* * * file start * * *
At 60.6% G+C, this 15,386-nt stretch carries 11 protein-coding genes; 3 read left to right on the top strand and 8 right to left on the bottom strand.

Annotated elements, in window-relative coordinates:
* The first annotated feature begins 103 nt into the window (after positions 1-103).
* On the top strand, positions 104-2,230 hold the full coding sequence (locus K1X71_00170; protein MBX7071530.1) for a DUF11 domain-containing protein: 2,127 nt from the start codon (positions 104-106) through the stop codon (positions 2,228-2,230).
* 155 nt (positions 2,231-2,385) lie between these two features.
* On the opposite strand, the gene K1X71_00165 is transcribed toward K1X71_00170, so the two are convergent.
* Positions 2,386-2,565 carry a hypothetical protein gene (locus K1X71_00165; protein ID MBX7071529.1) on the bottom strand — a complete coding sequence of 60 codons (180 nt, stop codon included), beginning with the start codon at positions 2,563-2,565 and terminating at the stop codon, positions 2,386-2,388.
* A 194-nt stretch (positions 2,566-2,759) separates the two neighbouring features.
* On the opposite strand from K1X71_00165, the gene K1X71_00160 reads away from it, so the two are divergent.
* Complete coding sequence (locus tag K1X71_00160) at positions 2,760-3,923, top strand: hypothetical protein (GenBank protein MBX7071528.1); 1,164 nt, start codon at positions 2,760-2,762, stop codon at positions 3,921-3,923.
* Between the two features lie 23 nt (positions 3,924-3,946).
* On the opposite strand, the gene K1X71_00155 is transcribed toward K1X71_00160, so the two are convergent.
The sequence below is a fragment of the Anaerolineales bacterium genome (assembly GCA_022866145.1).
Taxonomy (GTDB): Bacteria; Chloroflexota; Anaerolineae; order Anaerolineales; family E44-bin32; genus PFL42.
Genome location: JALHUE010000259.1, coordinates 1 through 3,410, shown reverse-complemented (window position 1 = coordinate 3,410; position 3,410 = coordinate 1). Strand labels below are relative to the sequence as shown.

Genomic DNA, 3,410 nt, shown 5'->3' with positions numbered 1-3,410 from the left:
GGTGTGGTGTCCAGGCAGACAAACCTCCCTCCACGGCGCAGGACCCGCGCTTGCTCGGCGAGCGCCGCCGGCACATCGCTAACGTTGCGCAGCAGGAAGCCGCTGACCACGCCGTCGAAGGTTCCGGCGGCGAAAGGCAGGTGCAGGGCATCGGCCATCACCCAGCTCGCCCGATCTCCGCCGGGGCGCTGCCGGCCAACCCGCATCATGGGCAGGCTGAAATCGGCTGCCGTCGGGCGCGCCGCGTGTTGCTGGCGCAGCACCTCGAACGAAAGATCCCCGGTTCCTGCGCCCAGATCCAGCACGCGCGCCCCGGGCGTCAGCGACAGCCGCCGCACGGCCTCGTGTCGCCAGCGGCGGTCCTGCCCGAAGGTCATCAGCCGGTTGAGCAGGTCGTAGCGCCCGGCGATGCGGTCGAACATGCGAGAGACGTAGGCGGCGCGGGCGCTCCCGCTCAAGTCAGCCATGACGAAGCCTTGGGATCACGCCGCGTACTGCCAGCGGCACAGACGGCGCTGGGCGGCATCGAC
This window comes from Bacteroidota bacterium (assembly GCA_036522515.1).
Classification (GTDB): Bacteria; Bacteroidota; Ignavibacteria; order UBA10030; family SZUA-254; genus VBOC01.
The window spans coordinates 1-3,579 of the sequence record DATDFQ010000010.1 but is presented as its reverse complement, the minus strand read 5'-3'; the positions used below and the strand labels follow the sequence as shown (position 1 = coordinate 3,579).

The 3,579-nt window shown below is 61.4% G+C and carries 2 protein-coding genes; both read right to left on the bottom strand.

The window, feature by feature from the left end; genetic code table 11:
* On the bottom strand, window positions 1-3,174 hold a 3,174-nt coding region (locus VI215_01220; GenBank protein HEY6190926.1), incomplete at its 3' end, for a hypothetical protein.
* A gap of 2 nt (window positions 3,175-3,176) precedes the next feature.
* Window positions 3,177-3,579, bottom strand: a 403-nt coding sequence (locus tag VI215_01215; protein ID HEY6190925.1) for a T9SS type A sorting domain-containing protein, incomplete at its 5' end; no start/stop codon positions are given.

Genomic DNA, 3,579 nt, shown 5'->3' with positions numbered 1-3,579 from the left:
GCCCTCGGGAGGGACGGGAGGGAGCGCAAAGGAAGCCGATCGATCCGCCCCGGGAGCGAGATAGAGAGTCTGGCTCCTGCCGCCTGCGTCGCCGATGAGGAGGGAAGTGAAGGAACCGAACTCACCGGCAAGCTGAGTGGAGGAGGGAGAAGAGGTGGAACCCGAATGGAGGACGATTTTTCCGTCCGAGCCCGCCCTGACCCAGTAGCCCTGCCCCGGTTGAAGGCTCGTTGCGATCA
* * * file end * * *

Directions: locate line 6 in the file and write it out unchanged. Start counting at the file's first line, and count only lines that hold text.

* On the opposite strand, the gene K1X71_00165 is transcribed toward K1X71_00170, so the two are convergent.